“The ruling to kill the Americans and their allies — civilians and military — is an individual duty for every Muslim who can do it in any country in which it is possible to do it, in order to liberate the al-Aqsa Mosque (in Jerusalem) and the holy mosque (in Mecca, Saudi Arabia,) from their grip, and in order for their armies to move out of all lands of Islam, defeated and unable to threaten any Muslim.”
On Aug 7, 1998, US embassies in multiple Eastern African cities were bombed by members of al-Qaeda.
June 1999 marked his addition to FBI most wanted list, and $5mil reward for his capture.
The US intelligence community recommended against assassination of bin Ladin; however, his death during capture attempt would be acceptable.
In October 2000, al-Qaeda militants in Yemen bombed the missile destroyer U.S.S. Cole in a suicide attack, killing 17 U.S. servicemen
Intelligence grew, and Laden was spotted in late 2000. This would have been the ideal time to take him down; however, the surveilance craft that found him was unarmed.
Sept 9, 2001, the Taliban killed the leader of the UIF.
On Sept 11, 2001, the Taliban / al-Qaeda captured several commercial airliners and used them as ramming weapons against the tallest two towers of the New York City offices of the World Trade Center, as well as the US military headquarters, "The Pentagon". Another plane was captured, but forced down by passengers.
The direct impact was the loss of around 3500 lives, and indirectly, financial damage rippled and echoed for years.
The reward against Osama bin Laden grew to $25 million.
Throughout November and December, the US led a massive campaign of airstrikes against the Taliban, enabling the UIF to regain control of all of Afghanistan.
The US has since locked down security fairly substantially, and maintains focus on anti-US groups under the title of "The War on Terror", meaning, a war against non-standard attacks against the American (or World) confidence.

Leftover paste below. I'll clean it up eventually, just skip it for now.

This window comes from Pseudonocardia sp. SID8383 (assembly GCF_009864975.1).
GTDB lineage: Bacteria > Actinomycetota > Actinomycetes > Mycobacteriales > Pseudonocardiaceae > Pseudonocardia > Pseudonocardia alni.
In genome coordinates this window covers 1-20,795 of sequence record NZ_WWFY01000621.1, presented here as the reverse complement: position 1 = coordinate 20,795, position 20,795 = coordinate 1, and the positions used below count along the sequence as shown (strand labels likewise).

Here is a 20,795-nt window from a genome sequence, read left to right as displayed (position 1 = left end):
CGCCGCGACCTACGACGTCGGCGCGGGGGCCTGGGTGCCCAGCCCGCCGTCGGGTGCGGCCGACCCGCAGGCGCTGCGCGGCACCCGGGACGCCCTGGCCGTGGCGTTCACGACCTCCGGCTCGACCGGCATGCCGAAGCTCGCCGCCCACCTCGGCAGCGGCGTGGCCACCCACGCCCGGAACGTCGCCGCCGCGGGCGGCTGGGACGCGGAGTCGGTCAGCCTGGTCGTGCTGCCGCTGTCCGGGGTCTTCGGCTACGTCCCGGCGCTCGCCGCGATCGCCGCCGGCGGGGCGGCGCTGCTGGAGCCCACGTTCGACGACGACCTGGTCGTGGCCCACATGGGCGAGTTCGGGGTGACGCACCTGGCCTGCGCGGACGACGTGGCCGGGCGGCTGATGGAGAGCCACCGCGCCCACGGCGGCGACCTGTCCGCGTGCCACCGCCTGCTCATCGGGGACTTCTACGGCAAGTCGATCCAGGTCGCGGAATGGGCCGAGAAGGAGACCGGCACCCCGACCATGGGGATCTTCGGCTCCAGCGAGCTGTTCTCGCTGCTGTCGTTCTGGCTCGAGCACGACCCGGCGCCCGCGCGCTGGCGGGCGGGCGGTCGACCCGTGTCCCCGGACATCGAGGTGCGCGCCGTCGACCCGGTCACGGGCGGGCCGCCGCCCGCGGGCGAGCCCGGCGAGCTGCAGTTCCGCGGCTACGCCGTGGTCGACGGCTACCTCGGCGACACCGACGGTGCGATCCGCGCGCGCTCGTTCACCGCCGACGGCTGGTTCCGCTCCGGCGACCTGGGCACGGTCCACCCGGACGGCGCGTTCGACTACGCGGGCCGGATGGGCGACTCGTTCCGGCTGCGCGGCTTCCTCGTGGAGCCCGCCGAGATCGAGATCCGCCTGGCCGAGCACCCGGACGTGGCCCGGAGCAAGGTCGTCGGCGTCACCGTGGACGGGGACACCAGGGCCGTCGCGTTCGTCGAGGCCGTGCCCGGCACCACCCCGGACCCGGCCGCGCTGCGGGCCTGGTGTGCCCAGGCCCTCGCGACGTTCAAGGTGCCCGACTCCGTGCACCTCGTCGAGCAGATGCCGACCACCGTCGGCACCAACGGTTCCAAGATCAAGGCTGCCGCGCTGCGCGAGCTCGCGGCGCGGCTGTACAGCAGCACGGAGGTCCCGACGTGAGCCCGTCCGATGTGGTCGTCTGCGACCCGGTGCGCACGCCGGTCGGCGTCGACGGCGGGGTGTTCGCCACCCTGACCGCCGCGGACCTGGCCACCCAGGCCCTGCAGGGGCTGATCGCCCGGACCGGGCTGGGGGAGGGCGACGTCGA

Additionaly, US Secretary of Defense wanted plans to hit Saddam at the same time as bin Laden. "Sweep it all up. Things related and not."
In 2002, the Taliban were creating insurgencies in Pakistan in attempt to destabilize the existing government by raising tensions with India, thereby reducing pressure on the growing al-Qaeda presents therein.
The NATO forces in Afghanistan enforced destruction of opium poppies, which had been one of the primary funding sources of the Taliban, but also of rural farmers.
Bush's administration pushed for support of invasion of Iraq. Justification was "Weapons of Mass Destruction" and ties to al-Qaeda, provided by Secretary of State Colin Powell, which have since been discredited. UN declined authorization.
In 2003, President GW Bush sent US forces, with backing from the UK, "to disarm Iraq of weapons of mass destruction,to end Saddam Hussein's support for terrorism, and to free the Iraqi people."
When people said, "show us the weapons", they couldn't be found. Evidential documentation of nuclear WMD efforts were determined by the IAEA as being fraudulent.This is where I need to finish copyediting